Another private hospital born in the frothy years of the Celtic Tiger, this facility in Santry on Dublin’s northside was recently extended. Investment group Carlyle Cardinal Ireland last year bought a one-third stake in the hospital.

Its other shareholders include surgeon Ray Moran and his brother, former Manchester United footballer Kevin Moran. It had revenues in 2018 of €45.4 million and recorded a healthy profit of €4.2 million.


Mullingar: 77 beds

It used to be run by businessman Mark Gordon, and operated in conjunction with the Chichester Clinic in Belfast. In 2014, however, Bank of Ireland installed KPMG partner Kieran Wallace as receiver over the Mullingar facility in connection with debts of at least €3.6 million.

The hospital is now run on behalf of the receiver by Centric Health, which does not break out the Mullingar facility’s financial performance. Its parent entity in receivership, VFM Healthcare (Ireland), has not filed annual accounts since 2011.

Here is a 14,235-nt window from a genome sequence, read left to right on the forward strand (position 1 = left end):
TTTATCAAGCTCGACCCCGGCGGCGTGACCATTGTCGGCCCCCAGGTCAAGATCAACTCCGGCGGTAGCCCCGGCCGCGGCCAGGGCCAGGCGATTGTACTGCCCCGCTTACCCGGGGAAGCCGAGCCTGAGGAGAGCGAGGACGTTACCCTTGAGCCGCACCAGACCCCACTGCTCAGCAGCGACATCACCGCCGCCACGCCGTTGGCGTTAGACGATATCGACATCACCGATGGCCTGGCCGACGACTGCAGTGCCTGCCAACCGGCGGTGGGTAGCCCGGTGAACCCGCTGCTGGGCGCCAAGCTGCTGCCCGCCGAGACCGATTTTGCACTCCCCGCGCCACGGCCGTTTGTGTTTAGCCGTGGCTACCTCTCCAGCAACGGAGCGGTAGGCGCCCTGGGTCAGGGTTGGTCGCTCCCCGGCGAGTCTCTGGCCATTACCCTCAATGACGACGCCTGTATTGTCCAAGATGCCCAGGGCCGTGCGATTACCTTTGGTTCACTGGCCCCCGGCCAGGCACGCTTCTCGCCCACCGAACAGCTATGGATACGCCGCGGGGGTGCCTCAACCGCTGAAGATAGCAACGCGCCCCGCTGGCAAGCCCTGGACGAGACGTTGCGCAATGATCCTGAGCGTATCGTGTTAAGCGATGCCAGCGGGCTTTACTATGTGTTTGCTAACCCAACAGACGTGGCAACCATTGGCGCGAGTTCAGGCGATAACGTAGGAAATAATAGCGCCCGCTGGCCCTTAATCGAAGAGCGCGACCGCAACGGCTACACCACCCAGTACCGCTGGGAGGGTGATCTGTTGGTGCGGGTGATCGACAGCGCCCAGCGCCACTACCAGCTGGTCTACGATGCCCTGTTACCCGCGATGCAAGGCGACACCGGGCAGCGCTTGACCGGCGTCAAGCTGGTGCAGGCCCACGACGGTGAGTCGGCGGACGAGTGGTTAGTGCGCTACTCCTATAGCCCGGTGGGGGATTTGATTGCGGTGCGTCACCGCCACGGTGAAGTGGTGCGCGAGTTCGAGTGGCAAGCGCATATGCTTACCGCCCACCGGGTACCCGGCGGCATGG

Kilkenny: 70 beds

It was previously part of the Mount Carmel Medical group owned by property developer Gerry Conlan, who lost control of the business six years ago. The flagship Mount Carmel hospital in Dublin closed.

The Goldman Sachs-linked so-called vulture fund Beltany Property Finance now controls Aut Even after buying its debts from KBC. Its directors include turnaround specialist Robert Dix and Dalata hotelier Pat McCann.

Its 2018 revenues were down slightly to €22.3 million, while it made a loss of more than €700,000.


Sligo: 19 beds

The former St Joseph’s Private Hospital was also previously a part of Conlan’s Mount Carmel group. It was sold in 2015 to Belfast group 3fivetwo, which also owned the Kingsbridge hospital in Belfast.

It does not file a full set of public financial statements, but its abridged accounts suggest that, in the 12 months to the end of last March, its losses increased by about €250,000.

Not participating


Dublin: 183 beds

The Stillorgan hospital, ultimately owned by the eponymous religious order, specialises in treating patients with emotional and mental health needs, including people with addiction problems.

While its sister organisation, St John of God Community Services, is financially hard-pressed and seeking State help to plug a €27 million hole in its finances, the hospital generated a €1.9 million surplus in 2018 on the back of €34 million revenues.